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Pilot Study
A Pilot Study of Foley Catheter Balloon Volumes and Pullout Forces in Females Cadavers
James A Greenberg1* and Traci E Ito2
1Harvard Medical School, Brigham & Women’s Hospital, Boston, USA
2Department of Minimally Invasive Gynecology Surgery, University of Louisville Hospital, Louisville, USA

ABSTRACT
Objective
To evaluate the pull-out force needed to dislodge Foley catheters with various volumes of fluid.

Methods and Materials
Data points were measured by randomizing 7 unembalmed female cadavers. Foley catheters were filled with either 5 mL or 10 mL of water. The force needed to pull-out the catheter was measured using a force gauge.

Results
The mean force required to remove a catheter with the balloon filled with 5 mL of water was 1.24 kg where as the mean force required to remove a catheter with 10 mL was 3.82 kg. The secondary phase of the study investigated force required to remove a catheter with the balloon filled with 10 mL after a 5 mL filled balloon had previously been pulled out and this was 2.54 kg (33% reduction).

Conclusion
Foley catheter balloon fill volumes have been standardized without clear data indicating the basis for recommendations. This study provides the first normative data about the pull-out pressures needed to dislodge an indwelling Foley catheter in women.
KEYWORDS
Bladder; Catheter; CAUTI; Foley; Pullout

Introduction
Indwelling Foley catheters are used around the world in every healthcare setting as a means for draining the bladder. Simplified, the Foley catheter is a flexible, hollow tube with an inflatable balloon on the indwelling end that functions to keep the catheter from falling out after it has been placed into the bladder. Despite the ubiquity of this device, the scientifically derived data regarding its use is limited. As one example, manufacturer guidelines for use of a 16 Fr Foley catheter with a 5 mL balloon recommends filling the balloon with 10 mL of sterile water [1]. The 10 mL inflation volume has become an almost universal standard though it is unclear on how this recommendation was derived. A search of the literature revealed only one study investigating balloon fill volumes and pull out forces [2]. This study was performed with three male cadavers. While these data may seem trivial, unnecessarily high catheter balloon volumes may influence catheter-associated patient discomfort, leakage around catheter, catheters related trauma to bladder mucosa or urethra, and possibly Catheter-Associated Urinary Tract Infections (CAUTI’s).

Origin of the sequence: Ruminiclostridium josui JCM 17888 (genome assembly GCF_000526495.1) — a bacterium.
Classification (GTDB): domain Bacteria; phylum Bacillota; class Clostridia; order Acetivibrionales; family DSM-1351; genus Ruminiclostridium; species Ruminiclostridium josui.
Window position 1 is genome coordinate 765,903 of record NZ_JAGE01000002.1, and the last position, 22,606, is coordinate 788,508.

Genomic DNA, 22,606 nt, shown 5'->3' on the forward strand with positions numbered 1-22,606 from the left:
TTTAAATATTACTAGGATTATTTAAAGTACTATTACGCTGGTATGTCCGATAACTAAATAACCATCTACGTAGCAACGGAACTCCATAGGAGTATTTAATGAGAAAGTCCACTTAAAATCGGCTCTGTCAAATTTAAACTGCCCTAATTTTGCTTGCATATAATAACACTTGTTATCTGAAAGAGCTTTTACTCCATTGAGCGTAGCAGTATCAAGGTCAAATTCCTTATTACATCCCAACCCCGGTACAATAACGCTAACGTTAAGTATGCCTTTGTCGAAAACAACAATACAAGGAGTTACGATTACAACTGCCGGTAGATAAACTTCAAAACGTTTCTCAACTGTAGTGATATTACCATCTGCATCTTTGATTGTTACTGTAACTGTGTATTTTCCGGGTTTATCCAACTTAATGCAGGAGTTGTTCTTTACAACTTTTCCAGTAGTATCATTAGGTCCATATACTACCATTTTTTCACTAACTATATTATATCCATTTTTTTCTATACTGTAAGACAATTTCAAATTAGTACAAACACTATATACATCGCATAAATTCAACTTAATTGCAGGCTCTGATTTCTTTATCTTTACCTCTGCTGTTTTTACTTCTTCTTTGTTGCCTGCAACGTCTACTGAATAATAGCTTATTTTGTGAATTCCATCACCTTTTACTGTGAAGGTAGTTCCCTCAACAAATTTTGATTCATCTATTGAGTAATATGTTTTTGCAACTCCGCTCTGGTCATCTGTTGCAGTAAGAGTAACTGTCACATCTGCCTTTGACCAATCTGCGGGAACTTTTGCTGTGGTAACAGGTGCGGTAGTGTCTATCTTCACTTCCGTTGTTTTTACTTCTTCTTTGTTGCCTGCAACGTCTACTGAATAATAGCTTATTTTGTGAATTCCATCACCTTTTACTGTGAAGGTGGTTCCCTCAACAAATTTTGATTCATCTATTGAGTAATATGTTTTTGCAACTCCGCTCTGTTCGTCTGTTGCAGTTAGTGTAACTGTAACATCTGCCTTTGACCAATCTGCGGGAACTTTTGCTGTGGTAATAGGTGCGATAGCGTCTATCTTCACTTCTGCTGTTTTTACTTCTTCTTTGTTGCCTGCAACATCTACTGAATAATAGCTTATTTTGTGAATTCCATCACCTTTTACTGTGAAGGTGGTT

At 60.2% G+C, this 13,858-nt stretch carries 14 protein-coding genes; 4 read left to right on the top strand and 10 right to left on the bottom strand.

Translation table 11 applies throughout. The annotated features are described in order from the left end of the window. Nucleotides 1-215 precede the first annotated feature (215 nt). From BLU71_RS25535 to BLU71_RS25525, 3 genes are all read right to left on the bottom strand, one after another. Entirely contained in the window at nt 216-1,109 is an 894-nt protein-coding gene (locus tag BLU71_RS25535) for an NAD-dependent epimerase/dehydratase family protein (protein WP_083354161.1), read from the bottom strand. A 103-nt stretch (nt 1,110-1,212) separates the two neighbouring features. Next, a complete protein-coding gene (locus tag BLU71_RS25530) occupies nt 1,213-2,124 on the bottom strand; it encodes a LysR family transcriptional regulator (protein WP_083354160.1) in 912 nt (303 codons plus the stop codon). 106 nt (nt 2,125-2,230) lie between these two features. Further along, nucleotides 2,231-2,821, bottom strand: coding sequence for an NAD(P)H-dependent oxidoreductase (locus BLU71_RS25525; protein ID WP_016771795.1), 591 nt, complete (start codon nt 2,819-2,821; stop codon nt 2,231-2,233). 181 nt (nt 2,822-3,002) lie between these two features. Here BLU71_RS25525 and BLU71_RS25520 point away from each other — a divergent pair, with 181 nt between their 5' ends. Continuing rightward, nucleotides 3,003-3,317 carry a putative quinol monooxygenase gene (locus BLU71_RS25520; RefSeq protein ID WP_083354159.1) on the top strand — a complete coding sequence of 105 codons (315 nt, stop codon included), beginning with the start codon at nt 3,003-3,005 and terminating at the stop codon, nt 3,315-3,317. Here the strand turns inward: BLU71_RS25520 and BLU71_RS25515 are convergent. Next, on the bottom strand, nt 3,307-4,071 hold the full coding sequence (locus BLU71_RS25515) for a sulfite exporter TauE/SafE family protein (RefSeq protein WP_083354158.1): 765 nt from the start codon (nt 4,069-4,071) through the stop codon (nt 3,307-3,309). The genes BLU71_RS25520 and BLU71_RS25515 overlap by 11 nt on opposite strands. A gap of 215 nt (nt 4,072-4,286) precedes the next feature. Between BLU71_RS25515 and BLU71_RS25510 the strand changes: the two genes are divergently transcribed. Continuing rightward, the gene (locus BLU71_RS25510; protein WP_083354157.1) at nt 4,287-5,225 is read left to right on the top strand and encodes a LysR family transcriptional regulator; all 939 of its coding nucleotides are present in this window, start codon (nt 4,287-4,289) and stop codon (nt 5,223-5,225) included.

While the most effective method of reducing Foley catheter related complications is by avoiding unnecessary placement, this cannot always be prevented. Infection is a well-known and well-studied complication of indwelling Foley catheters [3]. Leuck et al., reveals that genitourinary trauma may be just as common as CAUTI occurrence. Genitourinary trauma related to catheter use occurred in 1.5% of indwelling urethral catheter days. Reducing the occurrence of trauma would, also, likely reduce hospital stay and chance for infection [4]. Currently, there is no literature investigating the correlation between balloon fill volumes, pull out forces, and genitourinary trauma. It is apparent that further studies must be done to help understand why non-infectious complications arise and how to reduce their occurrence. The pilot study described here was designed to determine the force needed to remove an inflated catheter balloon from female bladders with the goal of providing normative data for potential future research.
Materials and Methods
Seven 16 Fr silicone Foley catheters (CR Bard, Inc., Murray Hill, NJ) were placed into the bladders of seven randomly assigned fresh, unembalmed female cadavers in a standard fashion. Of note, all cadavers were obtained directly by the University of Louisville School of Medicine with the intention of medical training and research. This study is IRB exempt since the subjects are deceased and previously donated their bodies to science. For this same reason, informed consent was not needed. The ex-vivo placed catheters were then randomly assigned to be filled with either 5 mL or 10 mL of water. The approximate measured dimensions of the 5 mL distended balloon were: Height 17 mm, diameter 22 mm. The approximate measured dimensions of the 10 mL distended balloon were: Height 25 mm, diameter 27 mm. The catheters were than forcibly removed and the maximum force was recorded using a force gauge (Force One FDIX, Wagner Instruments, and Greenwich, CT). After the force measurements were obtained from the cadavers with catheters filled with 5 mL, second catheters were placed, filled with 10 mL and forcibly removed to assess the effects of the first pullout on the residual strength of the bladder neck. These secondary measurements were similarly measured with the force gauge. Only two measurements were done on each cadaver to minimize the risk of tissue damage affecting the results. The randomization of the cadavers and the catheters was done using number sequences generated using www.random.org. The pullout force data was compared using an unpaired t test.